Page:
Granddaughterdust / Knee-deep Memory | A Poem

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I remember that death

Tasted yellow.

The urn on top of a wardrobe

Staring down at me.

Someone I knew was in there.

Transformed.

Shattered.

And the sun shone.

Death always came in summer.

I was left alone.

That’s what I wanted back then.

In silence, sitting, on the edge of the rose garden.

Where our trees grew.

The garden that lost his hands.

The garden that would slowly degenerate.

The hands were dead.

I don’t remember much.

I exiled myself and yet

He found me in every room.

Everything fell apart.

The games we played.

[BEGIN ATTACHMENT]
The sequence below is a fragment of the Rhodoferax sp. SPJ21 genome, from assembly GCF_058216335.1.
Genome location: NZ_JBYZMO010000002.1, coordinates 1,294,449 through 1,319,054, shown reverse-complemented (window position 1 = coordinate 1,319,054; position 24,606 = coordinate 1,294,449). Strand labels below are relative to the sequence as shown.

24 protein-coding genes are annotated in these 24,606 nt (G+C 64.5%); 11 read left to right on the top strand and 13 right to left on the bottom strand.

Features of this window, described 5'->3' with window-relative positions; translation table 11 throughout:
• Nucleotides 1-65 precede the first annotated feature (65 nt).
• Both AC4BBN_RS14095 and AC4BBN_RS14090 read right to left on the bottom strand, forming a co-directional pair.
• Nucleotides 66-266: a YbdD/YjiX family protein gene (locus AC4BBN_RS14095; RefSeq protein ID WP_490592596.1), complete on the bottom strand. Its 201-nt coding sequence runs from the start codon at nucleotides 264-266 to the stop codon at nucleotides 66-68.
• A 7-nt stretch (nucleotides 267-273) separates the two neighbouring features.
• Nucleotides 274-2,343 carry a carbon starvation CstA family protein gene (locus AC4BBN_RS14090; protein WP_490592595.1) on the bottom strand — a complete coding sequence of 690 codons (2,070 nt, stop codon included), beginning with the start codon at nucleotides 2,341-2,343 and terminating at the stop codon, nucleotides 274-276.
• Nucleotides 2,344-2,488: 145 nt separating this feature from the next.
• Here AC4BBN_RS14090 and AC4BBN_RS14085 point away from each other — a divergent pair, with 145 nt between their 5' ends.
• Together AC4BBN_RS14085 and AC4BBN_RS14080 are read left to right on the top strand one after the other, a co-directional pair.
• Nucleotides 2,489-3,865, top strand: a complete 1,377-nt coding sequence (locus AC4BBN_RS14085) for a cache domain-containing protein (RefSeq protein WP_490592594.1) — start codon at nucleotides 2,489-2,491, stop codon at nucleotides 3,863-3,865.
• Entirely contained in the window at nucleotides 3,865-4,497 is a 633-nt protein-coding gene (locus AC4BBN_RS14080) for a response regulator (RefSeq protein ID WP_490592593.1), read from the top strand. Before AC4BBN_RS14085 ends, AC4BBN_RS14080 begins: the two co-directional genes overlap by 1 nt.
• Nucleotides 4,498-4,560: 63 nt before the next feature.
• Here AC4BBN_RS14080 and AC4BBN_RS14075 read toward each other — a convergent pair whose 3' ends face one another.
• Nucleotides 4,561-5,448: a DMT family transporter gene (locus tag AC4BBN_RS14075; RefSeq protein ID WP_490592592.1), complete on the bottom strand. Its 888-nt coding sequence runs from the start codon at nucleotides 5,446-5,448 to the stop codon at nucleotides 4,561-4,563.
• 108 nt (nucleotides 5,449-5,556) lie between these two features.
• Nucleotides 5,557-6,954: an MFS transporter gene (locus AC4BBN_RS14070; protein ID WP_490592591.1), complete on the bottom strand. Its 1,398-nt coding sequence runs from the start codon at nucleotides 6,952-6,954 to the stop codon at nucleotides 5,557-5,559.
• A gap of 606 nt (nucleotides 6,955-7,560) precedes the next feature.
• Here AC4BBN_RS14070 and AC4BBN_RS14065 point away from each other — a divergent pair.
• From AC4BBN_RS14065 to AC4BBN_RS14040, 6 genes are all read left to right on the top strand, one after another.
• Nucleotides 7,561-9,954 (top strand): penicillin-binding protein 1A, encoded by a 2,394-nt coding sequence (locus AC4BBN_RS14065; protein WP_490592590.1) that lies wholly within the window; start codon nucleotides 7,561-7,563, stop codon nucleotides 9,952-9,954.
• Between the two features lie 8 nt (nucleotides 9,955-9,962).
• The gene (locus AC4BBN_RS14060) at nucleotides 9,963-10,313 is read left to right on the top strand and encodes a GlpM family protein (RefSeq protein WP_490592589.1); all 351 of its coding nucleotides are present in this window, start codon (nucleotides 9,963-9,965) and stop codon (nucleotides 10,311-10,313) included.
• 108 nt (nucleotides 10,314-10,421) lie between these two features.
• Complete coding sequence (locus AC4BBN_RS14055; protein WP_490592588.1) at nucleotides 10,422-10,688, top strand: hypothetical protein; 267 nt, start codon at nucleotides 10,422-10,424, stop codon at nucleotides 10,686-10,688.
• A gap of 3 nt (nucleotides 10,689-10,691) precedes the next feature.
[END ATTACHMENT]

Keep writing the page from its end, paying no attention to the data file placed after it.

The order of things.

The way the day passed.

Her freedom came with things gone.

Time that had run out.

Everything felt too late and concluded for her.

Nothing had a point anymore.

As she had grown older her fear resigned.

Her apathy grew out of proportion, her boredom,

Even her disgust shrank.

The ghosts in her head were all that she had left.

That’s what she thought.

And I sought in her eyes the woman that I had always loved

And somehow barely got to know.

She had buried herself under too much flesh and skin,

Her bones could hold me and that’s all that mattered to me then.

“Study at a Reading Desk” by Frederic Leighton (1830-1896)

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